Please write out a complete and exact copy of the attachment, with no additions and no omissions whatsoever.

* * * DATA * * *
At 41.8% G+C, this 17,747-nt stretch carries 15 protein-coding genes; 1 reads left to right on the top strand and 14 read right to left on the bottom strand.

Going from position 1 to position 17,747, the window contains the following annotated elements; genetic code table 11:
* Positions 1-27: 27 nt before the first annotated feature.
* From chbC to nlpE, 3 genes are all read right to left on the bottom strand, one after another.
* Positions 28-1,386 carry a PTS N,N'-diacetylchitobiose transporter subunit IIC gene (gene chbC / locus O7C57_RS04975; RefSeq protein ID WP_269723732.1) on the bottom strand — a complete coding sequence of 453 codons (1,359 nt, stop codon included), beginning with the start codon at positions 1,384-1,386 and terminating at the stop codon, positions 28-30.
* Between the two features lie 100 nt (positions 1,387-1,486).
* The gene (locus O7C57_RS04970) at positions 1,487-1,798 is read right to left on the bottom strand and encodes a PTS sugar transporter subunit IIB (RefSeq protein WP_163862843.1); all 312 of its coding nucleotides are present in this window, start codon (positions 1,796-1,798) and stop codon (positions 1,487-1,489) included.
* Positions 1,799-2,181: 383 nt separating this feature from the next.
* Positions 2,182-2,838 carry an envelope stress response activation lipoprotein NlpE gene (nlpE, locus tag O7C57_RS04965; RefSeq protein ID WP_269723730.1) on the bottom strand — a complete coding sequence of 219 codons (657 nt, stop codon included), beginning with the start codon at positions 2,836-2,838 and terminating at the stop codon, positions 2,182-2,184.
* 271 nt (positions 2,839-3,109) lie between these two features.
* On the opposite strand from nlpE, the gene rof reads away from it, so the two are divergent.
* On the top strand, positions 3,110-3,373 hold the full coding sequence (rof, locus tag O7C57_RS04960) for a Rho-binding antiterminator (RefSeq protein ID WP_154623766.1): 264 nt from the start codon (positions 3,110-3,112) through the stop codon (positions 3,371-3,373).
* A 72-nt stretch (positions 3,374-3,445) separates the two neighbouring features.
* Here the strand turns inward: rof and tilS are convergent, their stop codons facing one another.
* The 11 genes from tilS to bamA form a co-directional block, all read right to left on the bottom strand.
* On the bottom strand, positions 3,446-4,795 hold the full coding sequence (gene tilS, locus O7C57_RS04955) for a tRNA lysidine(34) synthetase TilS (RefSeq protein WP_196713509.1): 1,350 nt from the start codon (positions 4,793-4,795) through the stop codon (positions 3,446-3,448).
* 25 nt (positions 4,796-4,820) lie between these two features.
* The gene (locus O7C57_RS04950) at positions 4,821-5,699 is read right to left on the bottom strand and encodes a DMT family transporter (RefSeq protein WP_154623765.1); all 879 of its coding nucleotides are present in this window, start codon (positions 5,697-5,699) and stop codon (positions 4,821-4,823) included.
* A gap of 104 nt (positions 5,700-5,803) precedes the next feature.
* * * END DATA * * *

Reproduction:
At 41.8% G+C, this 17,747-nt stretch carries 15 protein-coding genes; 1 reads left to right on the top strand and 14 read right to left on the bottom strand.

Going from position 1 to position 17,747, the window contains the following annotated elements; genetic code table 11:
* Positions 1-27: 27 nt before the first annotated feature.
* From chbC to nlpE, 3 genes are all read right to left on the bottom strand, one after another.
* Positions 28-1,386 carry a PTS N,N'-diacetylchitobiose transporter subunit IIC gene (gene chbC / locus O7C57_RS04975; RefSeq protein ID WP_269723732.1) on the bottom strand — a complete coding sequence of 453 codons (1,359 nt, stop codon included), beginning with the start codon at positions 1,384-1,386 and terminating at the stop codon, positions 28-30.
* Between the two features lie 100 nt (positions 1,387-1,486).
* The gene (locus O7C57_RS04970) at positions 1,487-1,798 is read right to left on the bottom strand and encodes a PTS sugar transporter subunit IIB (RefSeq protein WP_163862843.1); all 312 of its coding nucleotides are present in this window, start codon (positions 1,796-1,798) and stop codon (positions 1,487-1,489) included.
* Positions 1,799-2,181: 383 nt separating this feature from the next.
* Positions 2,182-2,838 carry an envelope stress response activation lipoprotein NlpE gene (nlpE, locus tag O7C57_RS04965; RefSeq protein ID WP_269723730.1) on the bottom strand — a complete coding sequence of 219 codons (657 nt, stop codon included), beginning with the start codon at positions 2,836-2,838 and terminating at the stop codon, positions 2,182-2,184.
* 271 nt (positions 2,839-3,109) lie between these two features.
* On the opposite strand from nlpE, the gene rof reads away from it, so the two are divergent.
* On the top strand, positions 3,110-3,373 hold the full coding sequence (rof, locus tag O7C57_RS04960) for a Rho-binding antiterminator (RefSeq protein ID WP_154623766.1): 264 nt from the start codon (positions 3,110-3,112) through the stop codon (positions 3,371-3,373).
* A 72-nt stretch (positions 3,374-3,445) separates the two neighbouring features.
* Here the strand turns inward: rof and tilS are convergent, their stop codons facing one another.
* The 11 genes from tilS to bamA form a co-directional block, all read right to left on the bottom strand.
* On the bottom strand, positions 3,446-4,795 hold the full coding sequence (gene tilS, locus O7C57_RS04955) for a tRNA lysidine(34) synthetase TilS (RefSeq protein WP_196713509.1): 1,350 nt from the start codon (positions 4,793-4,795) through the stop codon (positions 3,446-3,448).
* 25 nt (positions 4,796-4,820) lie between these two features.
* The gene (locus O7C57_RS04950) at positions 4,821-5,699 is read right to left on the bottom strand and encodes a DMT family transporter (RefSeq protein WP_154623765.1); all 879 of its coding nucleotides are present in this window, start codon (positions 5,697-5,699) and stop codon (positions 4,821-4,823) included.
* A gap of 104 nt (positions 5,700-5,803) precedes the next feature.